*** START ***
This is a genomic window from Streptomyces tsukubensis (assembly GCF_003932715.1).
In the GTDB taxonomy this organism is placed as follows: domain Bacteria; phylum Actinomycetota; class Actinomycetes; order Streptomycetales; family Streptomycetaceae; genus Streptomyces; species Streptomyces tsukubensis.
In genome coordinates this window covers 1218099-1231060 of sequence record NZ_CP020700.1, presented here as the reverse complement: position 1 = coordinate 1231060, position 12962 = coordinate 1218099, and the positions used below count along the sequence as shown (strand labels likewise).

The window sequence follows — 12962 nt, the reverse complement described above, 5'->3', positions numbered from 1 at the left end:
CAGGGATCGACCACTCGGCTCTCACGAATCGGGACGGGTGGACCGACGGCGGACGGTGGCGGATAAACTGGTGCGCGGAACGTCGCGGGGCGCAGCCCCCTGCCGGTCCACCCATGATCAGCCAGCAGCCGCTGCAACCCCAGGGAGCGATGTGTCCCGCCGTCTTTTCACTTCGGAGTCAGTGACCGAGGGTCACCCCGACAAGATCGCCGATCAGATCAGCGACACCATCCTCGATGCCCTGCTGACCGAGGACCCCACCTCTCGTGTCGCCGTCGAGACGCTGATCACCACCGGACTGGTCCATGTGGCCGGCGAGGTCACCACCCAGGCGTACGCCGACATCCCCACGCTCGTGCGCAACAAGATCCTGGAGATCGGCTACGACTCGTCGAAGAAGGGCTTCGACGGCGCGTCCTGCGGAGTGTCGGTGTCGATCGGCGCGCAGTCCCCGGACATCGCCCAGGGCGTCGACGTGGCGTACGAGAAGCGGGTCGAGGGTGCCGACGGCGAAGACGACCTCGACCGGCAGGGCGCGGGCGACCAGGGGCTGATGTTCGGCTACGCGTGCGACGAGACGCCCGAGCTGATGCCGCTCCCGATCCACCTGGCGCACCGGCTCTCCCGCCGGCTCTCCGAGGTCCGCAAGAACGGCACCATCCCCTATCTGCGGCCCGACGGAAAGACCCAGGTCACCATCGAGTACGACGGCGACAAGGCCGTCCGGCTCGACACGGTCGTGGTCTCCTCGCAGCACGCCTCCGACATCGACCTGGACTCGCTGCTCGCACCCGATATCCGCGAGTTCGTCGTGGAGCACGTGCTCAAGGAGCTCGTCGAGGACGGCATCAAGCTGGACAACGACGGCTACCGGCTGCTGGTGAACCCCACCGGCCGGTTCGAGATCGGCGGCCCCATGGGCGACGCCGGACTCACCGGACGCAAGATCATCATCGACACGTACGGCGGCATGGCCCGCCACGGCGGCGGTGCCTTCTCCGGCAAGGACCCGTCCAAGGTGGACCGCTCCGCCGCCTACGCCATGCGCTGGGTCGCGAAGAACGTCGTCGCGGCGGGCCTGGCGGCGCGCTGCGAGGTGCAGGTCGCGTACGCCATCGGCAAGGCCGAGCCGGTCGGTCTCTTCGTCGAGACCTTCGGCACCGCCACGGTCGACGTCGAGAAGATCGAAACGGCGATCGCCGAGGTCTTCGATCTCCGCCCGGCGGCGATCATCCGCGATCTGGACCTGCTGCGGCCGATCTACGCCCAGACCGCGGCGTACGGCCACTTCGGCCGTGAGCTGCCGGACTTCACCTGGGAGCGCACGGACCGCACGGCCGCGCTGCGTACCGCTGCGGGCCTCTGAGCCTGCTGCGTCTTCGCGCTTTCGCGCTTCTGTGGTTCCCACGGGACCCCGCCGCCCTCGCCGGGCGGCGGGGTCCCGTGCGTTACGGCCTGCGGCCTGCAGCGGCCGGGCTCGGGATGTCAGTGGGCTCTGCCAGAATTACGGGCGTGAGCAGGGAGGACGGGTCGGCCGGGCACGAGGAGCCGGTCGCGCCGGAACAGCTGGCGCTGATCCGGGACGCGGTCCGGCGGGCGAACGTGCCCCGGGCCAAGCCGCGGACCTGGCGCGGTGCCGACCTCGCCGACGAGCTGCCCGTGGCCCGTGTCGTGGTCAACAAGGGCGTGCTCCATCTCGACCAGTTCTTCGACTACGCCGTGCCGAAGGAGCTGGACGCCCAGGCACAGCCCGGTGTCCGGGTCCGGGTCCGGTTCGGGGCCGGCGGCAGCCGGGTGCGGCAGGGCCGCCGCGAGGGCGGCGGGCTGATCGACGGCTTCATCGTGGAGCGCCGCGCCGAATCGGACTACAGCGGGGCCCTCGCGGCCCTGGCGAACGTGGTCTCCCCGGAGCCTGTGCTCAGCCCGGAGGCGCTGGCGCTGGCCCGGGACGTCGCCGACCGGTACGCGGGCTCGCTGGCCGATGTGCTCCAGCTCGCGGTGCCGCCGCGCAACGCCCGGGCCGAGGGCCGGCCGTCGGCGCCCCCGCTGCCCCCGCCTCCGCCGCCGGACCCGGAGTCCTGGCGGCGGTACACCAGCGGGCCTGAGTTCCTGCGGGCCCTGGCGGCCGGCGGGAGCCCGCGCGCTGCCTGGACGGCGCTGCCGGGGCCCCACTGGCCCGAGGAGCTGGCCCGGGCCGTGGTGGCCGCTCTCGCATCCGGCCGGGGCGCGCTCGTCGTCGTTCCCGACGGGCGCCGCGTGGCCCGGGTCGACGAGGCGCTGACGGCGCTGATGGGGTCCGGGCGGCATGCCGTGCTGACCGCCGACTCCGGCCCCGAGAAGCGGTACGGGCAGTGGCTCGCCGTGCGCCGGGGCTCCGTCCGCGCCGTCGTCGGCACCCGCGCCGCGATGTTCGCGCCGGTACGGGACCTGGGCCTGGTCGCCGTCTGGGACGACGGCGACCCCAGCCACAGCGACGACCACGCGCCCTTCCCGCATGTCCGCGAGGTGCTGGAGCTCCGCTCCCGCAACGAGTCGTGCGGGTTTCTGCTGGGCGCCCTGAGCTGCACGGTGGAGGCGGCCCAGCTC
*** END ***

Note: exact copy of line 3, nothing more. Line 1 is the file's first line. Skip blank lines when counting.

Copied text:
In genome coordinates this window covers 1218099-1231060 of sequence record NZ_CP020700.1, presented here as the reverse complement: position 1 = coordinate 1231060, position 12962 = coordinate 1218099, and the positions used below count along the sequence as shown (strand labels likewise).